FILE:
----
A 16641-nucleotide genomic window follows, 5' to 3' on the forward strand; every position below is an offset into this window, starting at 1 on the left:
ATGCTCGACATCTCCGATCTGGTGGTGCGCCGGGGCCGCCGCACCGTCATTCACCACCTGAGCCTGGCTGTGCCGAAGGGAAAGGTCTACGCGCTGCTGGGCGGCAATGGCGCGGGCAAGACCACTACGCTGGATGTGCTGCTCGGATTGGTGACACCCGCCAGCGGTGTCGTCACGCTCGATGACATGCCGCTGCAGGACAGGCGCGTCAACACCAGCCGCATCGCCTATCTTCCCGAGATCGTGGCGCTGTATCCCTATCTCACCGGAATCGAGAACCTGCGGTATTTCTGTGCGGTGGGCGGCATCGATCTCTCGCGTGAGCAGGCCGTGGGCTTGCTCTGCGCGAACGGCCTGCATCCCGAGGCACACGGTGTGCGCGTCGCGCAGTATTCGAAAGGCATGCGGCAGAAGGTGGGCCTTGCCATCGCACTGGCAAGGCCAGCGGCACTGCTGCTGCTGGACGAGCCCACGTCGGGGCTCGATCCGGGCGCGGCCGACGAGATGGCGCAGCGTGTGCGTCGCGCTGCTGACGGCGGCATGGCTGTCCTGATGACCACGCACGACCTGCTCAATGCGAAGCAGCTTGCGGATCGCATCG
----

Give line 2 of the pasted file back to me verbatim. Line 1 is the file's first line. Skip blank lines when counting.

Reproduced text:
ATGCTCGACATCTCCGATCTGGTGGTGCGCCGGGGCCGCCGCACCGTCATTCACCACCTGAGCCTGGCTGTGCCGAAGGGAAAGGTCTACGCGCTGCTGGGCGGCAATGGCGCGGGCAAGACCACTACGCTGGATGTGCTGCTCGGATTGGTGACACCCGCCAGCGGTGTCGTCACGCTCGATGACATGCCGCTGCAGGACAGGCGCGTCAACACCAGCCGCATCGCCTATCTTCCCGAGATCGTGGCGCTGTATCCCTATCTCACCGGAATCGAGAACCTGCGGTATTTCTGTGCGGTGGGCGGCATCGATCTCTCGCGTGAGCAGGCCGTGGGCTTGCTCTGCGCGAACGGCCTGCATCCCGAGGCACACGGTGTGCGCGTCGCGCAGTATTCGAAAGGCATGCGGCAGAAGGTGGGCCTTGCCATCGCACTGGCAAGGCCAGCGGCACTGCTGCTGCTGGACGAGCCCACGTCGGGGCTCGATCCGGGCGCGGCCGACGAGATGGCGCAGCGTGTGCGTCGCGCTGCTGACGGCGGCATGGCTGTCCTGATGACCACGCACGACCTGCTCAATGCGAAGCAGCTTGCGGATCGCATCG